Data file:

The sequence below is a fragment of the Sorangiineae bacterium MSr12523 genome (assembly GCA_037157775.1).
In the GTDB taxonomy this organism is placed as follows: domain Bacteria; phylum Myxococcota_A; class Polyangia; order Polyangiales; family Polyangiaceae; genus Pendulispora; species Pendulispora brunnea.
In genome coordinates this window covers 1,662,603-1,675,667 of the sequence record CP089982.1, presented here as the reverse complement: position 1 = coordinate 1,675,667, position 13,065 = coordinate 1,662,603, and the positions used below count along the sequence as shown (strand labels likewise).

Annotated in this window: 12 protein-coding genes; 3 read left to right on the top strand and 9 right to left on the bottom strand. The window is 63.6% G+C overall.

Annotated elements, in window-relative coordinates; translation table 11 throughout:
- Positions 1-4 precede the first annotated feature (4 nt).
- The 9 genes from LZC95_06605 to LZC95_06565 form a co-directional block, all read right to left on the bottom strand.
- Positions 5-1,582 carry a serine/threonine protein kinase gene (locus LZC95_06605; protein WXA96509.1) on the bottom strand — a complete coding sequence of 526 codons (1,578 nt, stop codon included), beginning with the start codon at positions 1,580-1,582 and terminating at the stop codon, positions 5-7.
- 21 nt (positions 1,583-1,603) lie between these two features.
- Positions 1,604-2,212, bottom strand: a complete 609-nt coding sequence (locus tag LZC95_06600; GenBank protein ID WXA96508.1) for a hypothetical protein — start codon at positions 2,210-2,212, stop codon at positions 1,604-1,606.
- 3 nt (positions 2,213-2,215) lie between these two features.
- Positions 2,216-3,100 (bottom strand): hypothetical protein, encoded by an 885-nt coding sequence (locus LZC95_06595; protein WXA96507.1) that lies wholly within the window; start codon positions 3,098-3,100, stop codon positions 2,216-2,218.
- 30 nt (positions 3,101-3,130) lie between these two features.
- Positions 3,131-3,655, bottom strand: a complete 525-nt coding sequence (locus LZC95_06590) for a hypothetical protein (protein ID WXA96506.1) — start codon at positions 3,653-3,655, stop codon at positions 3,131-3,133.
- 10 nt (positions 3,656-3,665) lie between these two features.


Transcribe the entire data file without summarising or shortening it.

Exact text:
The sequence below is a fragment of the Sorangiineae bacterium MSr12523 genome (assembly GCA_037157775.1).
In the GTDB taxonomy this organism is placed as follows: domain Bacteria; phylum Myxococcota_A; class Polyangia; order Polyangiales; family Polyangiaceae; genus Pendulispora; species Pendulispora brunnea.
In genome coordinates this window covers 1,662,603-1,675,667 of the sequence record CP089982.1, presented here as the reverse complement: position 1 = coordinate 1,675,667, position 13,065 = coordinate 1,662,603, and the positions used below count along the sequence as shown (strand labels likewise).

Annotated in this window: 12 protein-coding genes; 3 read left to right on the top strand and 9 right to left on the bottom strand. The window is 63.6% G+C overall.

Annotated elements, in window-relative coordinates; translation table 11 throughout:
- Positions 1-4 precede the first annotated feature (4 nt).
- The 9 genes from LZC95_06605 to LZC95_06565 form a co-directional block, all read right to left on the bottom strand.
- Positions 5-1,582 carry a serine/threonine protein kinase gene (locus LZC95_06605; protein WXA96509.1) on the bottom strand — a complete coding sequence of 526 codons (1,578 nt, stop codon included), beginning with the start codon at positions 1,580-1,582 and terminating at the stop codon, positions 5-7.
- 21 nt (positions 1,583-1,603) lie between these two features.
- Positions 1,604-2,212, bottom strand: a complete 609-nt coding sequence (locus tag LZC95_06600; GenBank protein ID WXA96508.1) for a hypothetical protein — start codon at positions 2,210-2,212, stop codon at positions 1,604-1,606.
- 3 nt (positions 2,213-2,215) lie between these two features.
- Positions 2,216-3,100 (bottom strand): hypothetical protein, encoded by an 885-nt coding sequence (locus LZC95_06595; protein WXA96507.1) that lies wholly within the window; start codon positions 3,098-3,100, stop codon positions 2,216-2,218.
- 30 nt (positions 3,101-3,130) lie between these two features.
- Positions 3,131-3,655, bottom strand: a complete 525-nt coding sequence (locus LZC95_06590) for a hypothetical protein (protein ID WXA96506.1) — start codon at positions 3,653-3,655, stop codon at positions 3,131-3,133.
- 10 nt (positions 3,656-3,665) lie between these two features.